James A. Baggett

Sweet Violets

Country Gardens friend and cookbook author Nancy Baggett (no relation, really) visited us last week to produce a story on sweet violet recipes with our crackerjack crew in the Better Homes and Gardens Test Kitchen. She made violet syrup, candied violets, violet marshmallows, a violet salad with violet vinaigrette, and a violet fizz cocktail, so we needed a LOT of violets for the photo shoot. Since my neighborhood is blessed with more than a handful of nature-loving children, I recruited my friend 11-year-old friend Caroline (a.k.a. Poppy) and her friend Maggie into service the afternoon before collecting hundreds and hundreds of violet blossoms in jelly jars.  Here they are in my refrigerator.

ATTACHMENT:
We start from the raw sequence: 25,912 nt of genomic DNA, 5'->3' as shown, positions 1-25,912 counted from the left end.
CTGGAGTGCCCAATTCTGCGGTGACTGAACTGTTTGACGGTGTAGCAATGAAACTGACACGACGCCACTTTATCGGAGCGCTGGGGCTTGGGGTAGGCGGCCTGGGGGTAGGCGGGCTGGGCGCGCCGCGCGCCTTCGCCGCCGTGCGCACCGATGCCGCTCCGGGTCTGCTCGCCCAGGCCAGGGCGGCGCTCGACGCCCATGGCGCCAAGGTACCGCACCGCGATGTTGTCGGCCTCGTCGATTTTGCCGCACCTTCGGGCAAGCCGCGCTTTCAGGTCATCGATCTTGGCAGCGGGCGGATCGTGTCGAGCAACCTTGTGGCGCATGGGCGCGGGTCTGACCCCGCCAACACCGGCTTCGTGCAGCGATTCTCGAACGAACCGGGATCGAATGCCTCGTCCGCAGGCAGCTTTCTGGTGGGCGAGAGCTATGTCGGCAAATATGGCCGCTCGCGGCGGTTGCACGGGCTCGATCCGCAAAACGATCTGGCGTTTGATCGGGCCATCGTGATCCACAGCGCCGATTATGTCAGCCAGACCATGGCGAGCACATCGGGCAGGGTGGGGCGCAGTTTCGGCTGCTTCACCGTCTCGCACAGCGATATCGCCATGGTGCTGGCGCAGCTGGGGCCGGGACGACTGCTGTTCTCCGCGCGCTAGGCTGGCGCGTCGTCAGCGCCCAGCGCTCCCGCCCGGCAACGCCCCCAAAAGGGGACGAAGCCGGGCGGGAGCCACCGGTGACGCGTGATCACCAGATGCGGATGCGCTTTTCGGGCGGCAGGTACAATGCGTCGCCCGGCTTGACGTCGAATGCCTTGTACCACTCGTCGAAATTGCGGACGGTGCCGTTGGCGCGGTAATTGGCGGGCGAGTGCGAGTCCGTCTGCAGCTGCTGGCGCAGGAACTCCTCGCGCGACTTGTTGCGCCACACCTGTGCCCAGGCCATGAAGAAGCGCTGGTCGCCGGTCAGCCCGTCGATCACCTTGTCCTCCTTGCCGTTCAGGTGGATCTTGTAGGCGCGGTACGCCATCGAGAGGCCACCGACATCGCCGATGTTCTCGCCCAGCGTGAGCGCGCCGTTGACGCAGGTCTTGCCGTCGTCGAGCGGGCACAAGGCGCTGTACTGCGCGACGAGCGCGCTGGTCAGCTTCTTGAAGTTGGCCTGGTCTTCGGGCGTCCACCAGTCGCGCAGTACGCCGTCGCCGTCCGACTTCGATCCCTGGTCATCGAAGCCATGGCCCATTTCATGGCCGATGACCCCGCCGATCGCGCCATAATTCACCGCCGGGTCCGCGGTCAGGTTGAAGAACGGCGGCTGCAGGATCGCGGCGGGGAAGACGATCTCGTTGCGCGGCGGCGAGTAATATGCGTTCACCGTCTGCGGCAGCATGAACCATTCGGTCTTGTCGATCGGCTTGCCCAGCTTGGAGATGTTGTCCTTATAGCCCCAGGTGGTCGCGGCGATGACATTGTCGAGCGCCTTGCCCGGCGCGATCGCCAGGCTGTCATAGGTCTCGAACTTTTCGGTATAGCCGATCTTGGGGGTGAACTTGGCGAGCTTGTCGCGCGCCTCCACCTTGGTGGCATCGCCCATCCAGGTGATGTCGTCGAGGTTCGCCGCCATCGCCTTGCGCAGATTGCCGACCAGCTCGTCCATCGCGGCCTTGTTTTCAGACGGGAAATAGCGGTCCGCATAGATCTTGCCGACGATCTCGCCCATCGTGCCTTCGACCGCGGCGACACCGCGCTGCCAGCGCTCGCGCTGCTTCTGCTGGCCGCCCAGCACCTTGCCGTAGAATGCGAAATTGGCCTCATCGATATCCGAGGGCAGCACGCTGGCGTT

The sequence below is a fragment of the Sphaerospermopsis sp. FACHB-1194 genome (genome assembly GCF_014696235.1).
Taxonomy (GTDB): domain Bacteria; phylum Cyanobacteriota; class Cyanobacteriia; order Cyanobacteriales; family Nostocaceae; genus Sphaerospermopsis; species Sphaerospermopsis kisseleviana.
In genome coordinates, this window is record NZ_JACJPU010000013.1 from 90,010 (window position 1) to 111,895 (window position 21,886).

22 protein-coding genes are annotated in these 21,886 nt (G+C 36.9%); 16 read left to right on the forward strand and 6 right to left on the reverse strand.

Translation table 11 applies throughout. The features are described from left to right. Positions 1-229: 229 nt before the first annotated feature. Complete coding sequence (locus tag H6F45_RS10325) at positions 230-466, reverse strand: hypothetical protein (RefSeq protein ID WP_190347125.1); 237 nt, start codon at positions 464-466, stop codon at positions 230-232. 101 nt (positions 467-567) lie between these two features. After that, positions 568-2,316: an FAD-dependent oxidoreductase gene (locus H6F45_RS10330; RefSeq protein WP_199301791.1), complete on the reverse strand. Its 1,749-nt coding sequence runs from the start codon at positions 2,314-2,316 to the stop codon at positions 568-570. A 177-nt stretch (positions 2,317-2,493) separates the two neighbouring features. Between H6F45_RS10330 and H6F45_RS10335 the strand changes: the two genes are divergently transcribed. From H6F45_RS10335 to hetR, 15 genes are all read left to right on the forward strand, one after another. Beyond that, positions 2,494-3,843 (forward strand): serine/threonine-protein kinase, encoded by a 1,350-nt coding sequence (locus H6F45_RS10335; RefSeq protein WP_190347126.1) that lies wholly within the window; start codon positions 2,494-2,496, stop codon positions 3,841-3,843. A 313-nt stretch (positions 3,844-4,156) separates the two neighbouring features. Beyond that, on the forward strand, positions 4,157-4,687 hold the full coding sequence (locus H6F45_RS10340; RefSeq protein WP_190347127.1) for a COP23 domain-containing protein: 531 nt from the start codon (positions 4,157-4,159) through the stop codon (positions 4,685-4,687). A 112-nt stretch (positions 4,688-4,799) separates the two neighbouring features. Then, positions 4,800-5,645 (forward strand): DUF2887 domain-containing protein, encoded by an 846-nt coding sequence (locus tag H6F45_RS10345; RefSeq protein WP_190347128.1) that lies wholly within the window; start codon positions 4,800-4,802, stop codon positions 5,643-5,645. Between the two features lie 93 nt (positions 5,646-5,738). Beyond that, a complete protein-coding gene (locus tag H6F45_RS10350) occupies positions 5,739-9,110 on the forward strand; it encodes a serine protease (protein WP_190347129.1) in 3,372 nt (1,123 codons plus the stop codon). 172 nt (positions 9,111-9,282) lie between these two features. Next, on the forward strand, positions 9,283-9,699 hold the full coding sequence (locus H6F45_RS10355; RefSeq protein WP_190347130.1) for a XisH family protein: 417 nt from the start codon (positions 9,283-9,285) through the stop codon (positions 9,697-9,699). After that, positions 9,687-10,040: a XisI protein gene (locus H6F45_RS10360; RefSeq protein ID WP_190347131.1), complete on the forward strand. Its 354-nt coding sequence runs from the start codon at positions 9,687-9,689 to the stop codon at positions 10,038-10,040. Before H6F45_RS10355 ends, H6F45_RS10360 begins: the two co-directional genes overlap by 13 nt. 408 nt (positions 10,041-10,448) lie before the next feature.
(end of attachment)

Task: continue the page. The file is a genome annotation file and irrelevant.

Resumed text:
Violas—violets, violas, and pansies—are popular edible flowers for good reason. They are a cinch to grow and they actually taste good. The pungent perfume of some varieties of Viola odorata adds inimitable floral sweetness to desserts, fruit salads, and teas while the milder pealike flavor of Viola tricolor and most other viola combine easily well with sweet and savory dishes. The heart-shaped leaves of Viola odorata provide a free source of greens throughout the growing season. Look for our story in the Spring 2014 issue of Country Gardens.

 

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1 Comment

One Response to “ Sweet Violets ”

  1. Recently published a lens on the sweet violets in my garden, They have magically become ground cover and I love them. I would love it even more if I could find them in that beautiful pink shade.

    Look forward to reading your story in Country Gardens.

    Best Regards.